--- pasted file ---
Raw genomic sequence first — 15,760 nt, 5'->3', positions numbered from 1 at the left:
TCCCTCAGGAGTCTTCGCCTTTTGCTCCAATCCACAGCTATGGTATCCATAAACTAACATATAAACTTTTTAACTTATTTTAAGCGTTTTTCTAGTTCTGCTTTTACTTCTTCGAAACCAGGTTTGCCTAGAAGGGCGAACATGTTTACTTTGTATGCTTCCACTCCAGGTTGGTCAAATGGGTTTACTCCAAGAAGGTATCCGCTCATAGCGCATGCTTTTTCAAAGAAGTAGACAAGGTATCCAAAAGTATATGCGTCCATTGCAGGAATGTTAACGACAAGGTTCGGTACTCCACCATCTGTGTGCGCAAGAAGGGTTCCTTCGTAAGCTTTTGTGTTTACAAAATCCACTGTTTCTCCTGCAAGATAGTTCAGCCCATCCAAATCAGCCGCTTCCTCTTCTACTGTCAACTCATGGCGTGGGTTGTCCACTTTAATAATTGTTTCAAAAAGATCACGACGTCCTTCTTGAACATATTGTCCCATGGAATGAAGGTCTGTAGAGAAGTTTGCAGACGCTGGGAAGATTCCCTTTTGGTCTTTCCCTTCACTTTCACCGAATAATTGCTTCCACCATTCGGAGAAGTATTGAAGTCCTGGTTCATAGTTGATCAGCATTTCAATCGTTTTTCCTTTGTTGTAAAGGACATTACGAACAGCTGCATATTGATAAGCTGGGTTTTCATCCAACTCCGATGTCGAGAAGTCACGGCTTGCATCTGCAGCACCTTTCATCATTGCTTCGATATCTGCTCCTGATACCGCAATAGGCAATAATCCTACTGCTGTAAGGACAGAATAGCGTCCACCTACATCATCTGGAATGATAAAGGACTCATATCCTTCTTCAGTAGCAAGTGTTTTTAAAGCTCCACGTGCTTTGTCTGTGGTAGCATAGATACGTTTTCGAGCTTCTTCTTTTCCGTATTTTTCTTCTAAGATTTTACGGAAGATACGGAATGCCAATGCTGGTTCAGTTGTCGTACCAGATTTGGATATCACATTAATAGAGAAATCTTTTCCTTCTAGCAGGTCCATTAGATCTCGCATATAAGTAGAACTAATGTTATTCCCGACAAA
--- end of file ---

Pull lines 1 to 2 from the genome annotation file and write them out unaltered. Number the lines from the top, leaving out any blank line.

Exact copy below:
Raw genomic sequence first — 15,760 nt, 5'->3', positions numbered from 1 at the left:
TCCCTCAGGAGTCTTCGCCTTTTGCTCCAATCCACAGCTATGGTATCCATAAACTAACATATAAACTTTTTAACTTATTTTAAGCGTTTTTCTAGTTCTGCTTTTACTTCTTCGAAACCAGGTTTGCCTAGAAGGGCGAACATGTTTACTTTGTATGCTTCCACTCCAGGTTGGTCAAATGGGTTTACTCCAAGAAGGTATCCGCTCATAGCGCATGCTTTTTCAAAGAAGTAGACAAGGTATCCAAAAGTATATGCGTCCATTGCAGGAATGTTAACGACAAGGTTCGGTACTCCACCATCTGTGTGCGCAAGAAGGGTTCCTTCGTAAGCTTTTGTGTTTACAAAATCCACTGTTTCTCCTGCAAGATAGTTCAGCCCATCCAAATCAGCCGCTTCCTCTTCTACTGTCAACTCATGGCGTGGGTTGTCCACTTTAATAATTGTTTCAAAAAGATCACGACGTCCTTCTTGAACATATTGTCCCATGGAATGAAGGTCTGTAGAGAAGTTTGCAGACGCTGGGAAGATTCCCTTTTGGTCTTTCCCTTCACTTTCACCGAATAATTGCTTCCACCATTCGGAGAAGTATTGAAGTCCTGGTTCATAGTTGATCAGCATTTCAATCGTTTTTCCTTTGTTGTAAAGGACATTACGAACAGCTGCATATTGATAAGCTGGGTTTTCATCCAACTCCGATGTCGAGAAGTCACGGCTTGCATCTGCAGCACCTTTCATCATTGCTTCGATATCTGCTCCTGATACCGCAATAGGCAATAATCCTACTGCTGTAAGGACAGAATAGCGTCCACCTACATCATCTGGAATGATAAAGGACTCATATCCTTCTTCAGTAGCAAGTGTTTTTAAAGCTCCACGTGCTTTGTCTGTGGTAGCATAGATACGTTTTCGAGCTTCTTCTTTTCCGTATTTTTCTTCTAAGATTTTACGGAAGATACGGAATGCCAATGCTGGTTCAGTTGTCGTACCAGATTTGGATATCACATTAATAGAGAAATCTTTTCCTTCTAGCAGGTCCATTAGATCTCGCATATAAGTAGAACTAATGTTATTCCCGACAAA